Source of article The Advantage Blog - Tsongas Litigation Consulting.
Among the requests for demonstrative exhibits, timelines rank among the most frequent. This makes sense given that most of the stories attorneys tell are chronological. Timelines are a great tool for laying out the facts of a case in a linear fashion. But I see many missed opportunities when timelines are laid out in the typical fashion – a text event connected to a time bar with a line (called a “flag”). Often there are so many timeline entries that the landscape becomes overloaded with “flags” and the story gets lost. When creating a timeline, think about a design strategy to help show the visual story beyond the text entries. Here are four suggestions.
Above the Line/Below the Line
Timelines are typically built with the time bar in the middle of the page, and the entries plotted above and below the line. Rather than arbitrarily plotting the entries this way, think about how you can use the space strategically by plotting certain categories of entries above and certain categories of entries below the time bar. Consider the following examples:
- At tale of two parties: When telling a story about two companies, the space above the timeline can be dedicated to the events associated with the plaintiff company, and the space below is dedicated to the actions of the defense company. The respective space above and below the line can have a different background color to further denote the separation between the companies.
- Hidden information: The above the line/below the line design strategy is particularly useful when you are trying to tell the story of “what we didn’t know.” In this case, the hidden information can be plotted below the line, perhaps against a grey background. In a trade secret case, for example, the open communication between the two companies can be placed above the line, while all of the steps to steal the trade secret are placed below. In a tobacco case, we created a timeline that contrasted what the tobacco companies were telling the public about the safety of cigarettes as entries above the line, with the secret files the tobacco companies had about the dangers of smoking as entries below the line.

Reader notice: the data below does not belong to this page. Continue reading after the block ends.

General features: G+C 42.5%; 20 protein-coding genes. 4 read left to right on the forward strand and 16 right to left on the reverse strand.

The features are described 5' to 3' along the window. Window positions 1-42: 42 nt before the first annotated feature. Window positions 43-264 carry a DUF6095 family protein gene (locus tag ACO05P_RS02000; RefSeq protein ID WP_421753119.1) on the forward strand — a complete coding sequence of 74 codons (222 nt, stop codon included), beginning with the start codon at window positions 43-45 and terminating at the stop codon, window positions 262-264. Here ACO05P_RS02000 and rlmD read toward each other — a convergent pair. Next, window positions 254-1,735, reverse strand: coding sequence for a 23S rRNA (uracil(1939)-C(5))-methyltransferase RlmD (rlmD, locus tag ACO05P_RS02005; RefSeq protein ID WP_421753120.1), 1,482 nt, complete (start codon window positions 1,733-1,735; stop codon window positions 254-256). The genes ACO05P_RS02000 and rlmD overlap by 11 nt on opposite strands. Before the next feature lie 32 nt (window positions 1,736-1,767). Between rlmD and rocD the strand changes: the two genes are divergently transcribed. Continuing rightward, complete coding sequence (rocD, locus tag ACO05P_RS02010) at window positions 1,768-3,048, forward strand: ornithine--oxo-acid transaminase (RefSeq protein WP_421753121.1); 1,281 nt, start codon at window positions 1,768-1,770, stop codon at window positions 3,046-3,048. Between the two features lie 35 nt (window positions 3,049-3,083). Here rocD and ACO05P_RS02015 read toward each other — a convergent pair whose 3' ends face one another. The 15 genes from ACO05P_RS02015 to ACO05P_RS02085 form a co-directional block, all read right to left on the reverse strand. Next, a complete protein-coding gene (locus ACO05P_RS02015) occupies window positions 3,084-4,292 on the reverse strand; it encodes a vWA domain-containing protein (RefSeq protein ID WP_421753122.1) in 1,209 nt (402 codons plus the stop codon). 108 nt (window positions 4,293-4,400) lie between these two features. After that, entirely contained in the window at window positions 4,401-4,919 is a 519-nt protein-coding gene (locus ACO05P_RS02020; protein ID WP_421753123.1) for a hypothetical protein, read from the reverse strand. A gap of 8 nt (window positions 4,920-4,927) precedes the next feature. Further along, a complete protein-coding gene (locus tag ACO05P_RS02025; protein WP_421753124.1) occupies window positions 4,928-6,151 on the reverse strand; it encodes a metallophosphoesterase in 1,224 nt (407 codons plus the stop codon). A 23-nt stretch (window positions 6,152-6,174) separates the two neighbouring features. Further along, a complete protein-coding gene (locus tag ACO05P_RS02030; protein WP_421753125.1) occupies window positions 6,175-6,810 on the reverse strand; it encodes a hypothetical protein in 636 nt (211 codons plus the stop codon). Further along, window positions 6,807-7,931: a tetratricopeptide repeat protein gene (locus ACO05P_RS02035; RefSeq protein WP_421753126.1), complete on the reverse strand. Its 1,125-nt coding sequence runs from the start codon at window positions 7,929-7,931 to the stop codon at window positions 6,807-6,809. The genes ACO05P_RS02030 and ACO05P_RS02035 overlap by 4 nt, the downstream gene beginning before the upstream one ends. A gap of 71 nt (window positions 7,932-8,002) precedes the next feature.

Many cases have what I like to call an “ah-ha” moment: the day the plaintiff’s life changed as a result of the accident, the event that caused the stock price to crash, or the moment the contract was breached. The events that happen before and after these seminal dates need to be seen in different contexts. Using a color change on the timeline to denote the difference in time or context can be very helpful for jurors. In a personal injury case, we created a very effective timeline using this technique. The entries on the left half of the board were on a blue background with a watermark of a basketball, tennis racket, and bicycle. The entries told the story of the typical teenager whose time was spent playing sports and engaging in other physical activities. The background and watermark changed after the accident. The color black with a watermark of the caduceus (the symbol of medicine) served as the background for the entries on the right half of the board, which told the contrasting story of surgeries, physical therapy, and medical appointments. -This helped drive home the argument that the accident caused a dramatic change in the plaintiff’s life.